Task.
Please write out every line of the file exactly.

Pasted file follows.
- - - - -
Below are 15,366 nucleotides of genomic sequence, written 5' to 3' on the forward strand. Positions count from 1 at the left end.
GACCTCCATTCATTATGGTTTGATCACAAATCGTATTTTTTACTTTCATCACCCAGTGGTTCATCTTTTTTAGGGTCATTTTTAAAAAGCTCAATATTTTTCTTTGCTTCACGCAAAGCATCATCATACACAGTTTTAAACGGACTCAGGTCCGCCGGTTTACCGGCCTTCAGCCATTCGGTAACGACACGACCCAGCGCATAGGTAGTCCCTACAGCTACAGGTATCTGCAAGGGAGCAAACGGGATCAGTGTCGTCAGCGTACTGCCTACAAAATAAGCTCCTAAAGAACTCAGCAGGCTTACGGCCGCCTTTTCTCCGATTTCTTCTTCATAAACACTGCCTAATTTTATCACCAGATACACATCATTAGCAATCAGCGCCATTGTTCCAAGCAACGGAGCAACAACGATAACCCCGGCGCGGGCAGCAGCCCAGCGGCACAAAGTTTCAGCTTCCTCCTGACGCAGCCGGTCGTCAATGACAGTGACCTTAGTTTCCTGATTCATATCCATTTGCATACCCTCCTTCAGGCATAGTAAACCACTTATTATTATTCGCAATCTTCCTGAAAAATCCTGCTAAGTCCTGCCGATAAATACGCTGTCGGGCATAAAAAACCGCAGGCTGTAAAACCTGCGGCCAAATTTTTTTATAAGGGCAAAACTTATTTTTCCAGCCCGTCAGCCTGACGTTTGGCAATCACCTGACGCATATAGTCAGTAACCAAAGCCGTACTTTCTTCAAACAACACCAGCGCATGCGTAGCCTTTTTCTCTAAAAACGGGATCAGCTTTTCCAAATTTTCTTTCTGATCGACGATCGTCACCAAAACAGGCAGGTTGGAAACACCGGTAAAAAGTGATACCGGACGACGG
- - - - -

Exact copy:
Below are 15,366 nucleotides of genomic sequence, written 5' to 3' on the forward strand. Positions count from 1 at the left end.
GACCTCCATTCATTATGGTTTGATCACAAATCGTATTTTTTACTTTCATCACCCAGTGGTTCATCTTTTTTAGGGTCATTTTTAAAAAGCTCAATATTTTTCTTTGCTTCACGCAAAGCATCATCATACACAGTTTTAAACGGACTCAGGTCCGCCGGTTTACCGGCCTTCAGCCATTCGGTAACGACACGACCCAGCGCATAGGTAGTCCCTACAGCTACAGGTATCTGCAAGGGAGCAAACGGGATCAGTGTCGTCAGCGTACTGCCTACAAAATAAGCTCCTAAAGAACTCAGCAGGCTTACGGCCGCCTTTTCTCCGATTTCTTCTTCATAAACACTGCCTAATTTTATCACCAGATACACATCATTAGCAATCAGCGCCATTGTTCCAAGCAACGGAGCAACAACGATAACCCCGGCGCGGGCAGCAGCCCAGCGGCACAAAGTTTCAGCTTCCTCCTGACGCAGCCGGTCGTCAATGACAGTGACCTTAGTTTCCTGATTCATATCCATTTGCATACCCTCCTTCAGGCATAGTAAACCACTTATTATTATTCGCAATCTTCCTGAAAAATCCTGCTAAGTCCTGCCGATAAATACGCTGTCGGGCATAAAAAACCGCAGGCTGTAAAACCTGCGGCCAAATTTTTTTATAAGGGCAAAACTTATTTTTCCAGCCCGTCAGCCTGACGTTTGGCAATCACCTGACGCATATAGTCAGTAACCAAAGCCGTACTTTCTTCAAACAACACCAGCGCATGCGTAGCCTTTTTCTCTAAAAACGGGATCAGCTTTTCCAAATTTTCTTTCTGATCGACGATCGTCACCAAAACAGGCAGGTTGGAAACACCGGTAAAAAGTGATACCGGACGACGG